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View Full Version : A good use for laser jet transfers



Matt Clara
11-09-2009, 10:43 AM
I was trying to figure out how to get my headstock designs on my headstock blanks so I could rough them out on the band saw. My wife has an old brother laser jet we bought new about 9 years ago. I printed my design outlines onto regular old paper, cut them out and taped them onto the back of my headstock, and then ironed them on medium-high heat, burnishing them heavily and lifting a corner here and there to see how I was doing. Worked great.

Moore Bettah Ukuleles
11-09-2009, 11:08 AM
Boy, you are really trying to make this all harder than it needs to be.
Try a pencil and a plexi template.
I have a builder friend who admits: If there's a harder or slower way of doing things I'll find it."

Matt Clara
11-09-2009, 12:56 PM
Boy, you are really trying to make this all harder than it needs to be.
Try a pencil and a plexi template.
I have a builder friend who admits: If there's a harder or slower way of doing things I'll find it."

Thanks Chuck, I'll look into it. In defense of my approach: It wasn't hard, I had the materials at hand, and it worked well. I'd say that's downright innovative for a guy who hasn't made squat in a shop since 8th grade shop class.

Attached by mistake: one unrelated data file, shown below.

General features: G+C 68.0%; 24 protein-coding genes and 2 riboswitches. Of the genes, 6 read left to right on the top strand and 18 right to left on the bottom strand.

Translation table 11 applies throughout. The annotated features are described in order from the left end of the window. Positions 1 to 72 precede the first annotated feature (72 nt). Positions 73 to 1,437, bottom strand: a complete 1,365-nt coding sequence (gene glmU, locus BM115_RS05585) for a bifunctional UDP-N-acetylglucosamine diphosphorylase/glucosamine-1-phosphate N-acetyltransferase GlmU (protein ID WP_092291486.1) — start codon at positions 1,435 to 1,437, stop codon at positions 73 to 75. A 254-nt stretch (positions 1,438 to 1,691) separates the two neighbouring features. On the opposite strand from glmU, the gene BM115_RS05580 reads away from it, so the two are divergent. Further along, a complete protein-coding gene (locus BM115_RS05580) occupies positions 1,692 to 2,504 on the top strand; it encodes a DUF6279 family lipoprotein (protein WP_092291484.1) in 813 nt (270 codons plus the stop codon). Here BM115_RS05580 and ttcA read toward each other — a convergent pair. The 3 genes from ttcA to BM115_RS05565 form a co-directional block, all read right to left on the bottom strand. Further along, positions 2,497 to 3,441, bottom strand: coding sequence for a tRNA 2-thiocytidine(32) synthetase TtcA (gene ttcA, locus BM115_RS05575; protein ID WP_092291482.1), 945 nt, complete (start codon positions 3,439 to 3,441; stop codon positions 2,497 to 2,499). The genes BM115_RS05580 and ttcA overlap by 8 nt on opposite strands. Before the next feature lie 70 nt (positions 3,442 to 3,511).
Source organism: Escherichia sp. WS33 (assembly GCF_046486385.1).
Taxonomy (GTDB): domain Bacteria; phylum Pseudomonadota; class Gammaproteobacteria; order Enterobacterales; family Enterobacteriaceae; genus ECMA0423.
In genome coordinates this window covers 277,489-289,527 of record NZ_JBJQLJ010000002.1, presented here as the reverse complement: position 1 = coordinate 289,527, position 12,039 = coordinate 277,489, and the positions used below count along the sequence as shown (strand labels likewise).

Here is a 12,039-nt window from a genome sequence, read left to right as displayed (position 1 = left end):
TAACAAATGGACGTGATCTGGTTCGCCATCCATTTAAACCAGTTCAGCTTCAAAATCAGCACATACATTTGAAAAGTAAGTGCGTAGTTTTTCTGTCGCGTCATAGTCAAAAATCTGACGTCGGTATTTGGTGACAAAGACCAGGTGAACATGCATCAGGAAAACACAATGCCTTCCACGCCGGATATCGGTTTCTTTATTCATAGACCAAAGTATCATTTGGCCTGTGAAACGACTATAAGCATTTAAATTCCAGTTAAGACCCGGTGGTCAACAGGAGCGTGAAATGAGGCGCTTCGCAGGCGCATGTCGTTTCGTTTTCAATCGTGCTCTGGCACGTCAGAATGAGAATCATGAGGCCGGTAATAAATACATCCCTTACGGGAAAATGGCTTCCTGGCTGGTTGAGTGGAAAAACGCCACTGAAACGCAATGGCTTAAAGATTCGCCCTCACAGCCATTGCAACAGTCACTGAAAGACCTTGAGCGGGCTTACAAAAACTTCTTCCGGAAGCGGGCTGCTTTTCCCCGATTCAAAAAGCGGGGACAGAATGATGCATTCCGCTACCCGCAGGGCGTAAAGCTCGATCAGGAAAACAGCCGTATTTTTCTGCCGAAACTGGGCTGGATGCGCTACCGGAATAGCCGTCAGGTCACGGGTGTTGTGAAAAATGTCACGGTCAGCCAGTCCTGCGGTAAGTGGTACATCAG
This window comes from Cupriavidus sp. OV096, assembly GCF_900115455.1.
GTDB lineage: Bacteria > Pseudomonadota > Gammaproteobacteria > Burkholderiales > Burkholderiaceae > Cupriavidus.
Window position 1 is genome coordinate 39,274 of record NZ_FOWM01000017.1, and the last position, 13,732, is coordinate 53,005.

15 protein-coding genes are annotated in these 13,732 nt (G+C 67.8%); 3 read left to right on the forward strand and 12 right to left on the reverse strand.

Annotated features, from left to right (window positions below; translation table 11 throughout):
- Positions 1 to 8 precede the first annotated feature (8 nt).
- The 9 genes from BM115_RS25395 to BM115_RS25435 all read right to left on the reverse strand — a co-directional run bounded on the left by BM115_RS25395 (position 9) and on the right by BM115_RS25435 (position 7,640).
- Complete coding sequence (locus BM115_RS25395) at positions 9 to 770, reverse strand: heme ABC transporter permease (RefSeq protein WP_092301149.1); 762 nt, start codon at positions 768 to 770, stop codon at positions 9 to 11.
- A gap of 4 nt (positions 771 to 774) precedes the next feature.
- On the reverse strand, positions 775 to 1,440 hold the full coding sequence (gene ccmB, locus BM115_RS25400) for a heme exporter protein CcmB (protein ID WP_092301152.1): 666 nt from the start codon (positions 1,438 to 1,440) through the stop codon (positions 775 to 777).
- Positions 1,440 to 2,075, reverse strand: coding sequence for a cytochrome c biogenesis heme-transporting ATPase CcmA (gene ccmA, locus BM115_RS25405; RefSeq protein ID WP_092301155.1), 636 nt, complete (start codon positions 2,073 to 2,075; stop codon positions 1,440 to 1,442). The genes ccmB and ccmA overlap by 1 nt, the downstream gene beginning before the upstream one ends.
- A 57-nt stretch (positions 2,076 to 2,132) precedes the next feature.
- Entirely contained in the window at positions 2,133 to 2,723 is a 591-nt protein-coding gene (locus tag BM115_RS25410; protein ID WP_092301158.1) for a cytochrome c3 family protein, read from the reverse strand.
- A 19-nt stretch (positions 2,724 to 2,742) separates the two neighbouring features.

dave g
11-09-2009, 04:05 PM
Thanks Chuck, I'll look into it. In defense of my approach: It wasn't hard, I had the materials at hand, and it worked well. I'd say that's downright innovative for a guy who hasn't made squat in a shop since 8th grade shop class.

I think your approach was excellent! I do the same thing for 1 or 2 off stuff; print on paper, glue it on, cut it out, sand the paper off. Works great.

DaveVisi
11-09-2009, 04:14 PM
Most toners are susceptable to several kinds of solvents. As long as you find one that doesn't damage the finish on your instrument, you can "wet" the paper with solvent and the toner comes off the paper and onto whatever's underneath.

I discovered this when I spilled some nail polish remover on some papers on my desk. Now my desk has a permanent imprint of the writing on it.

Sometimes it's not a perfectly solid transfer so I touch it up with a Sharpie marker.

I used this transfer method to make templates for scrimshaw. I just transferred the image and scribed the lines.

RonS
11-09-2009, 04:35 PM
Most toners are susceptable to several kinds of solvents.

Such as xylene and acetone (aka nail polish remover).

DaveVisi
11-16-2009, 08:19 PM
Such as xylene and acetone (aka nail polish remover).

Exactly. It was a nail polish spill that led me to this discovery. Straight Acetone works better but is more toxic. I soak the paper with something like a cotton ball, but not long enough that the toner runs. Just long enough for it to soften and cling to the object. Just before the acetone evaporates completely I can lift the paper and leave the toner residue behind.

Matt Clara
11-17-2009, 01:59 AM
Exactly. It was a nail polish spill that led me to this discovery. Straight Acetone works better but is more toxic. I soak the paper with something like a cotton ball, but not long enough that the toner runs. Just long enough for it to soften and cling to the object. Just before the acetone evaporates completely I can lift the paper and leave the toner residue behind.

Unfortunately, I tried it with color toner and it didn't do a dang thing.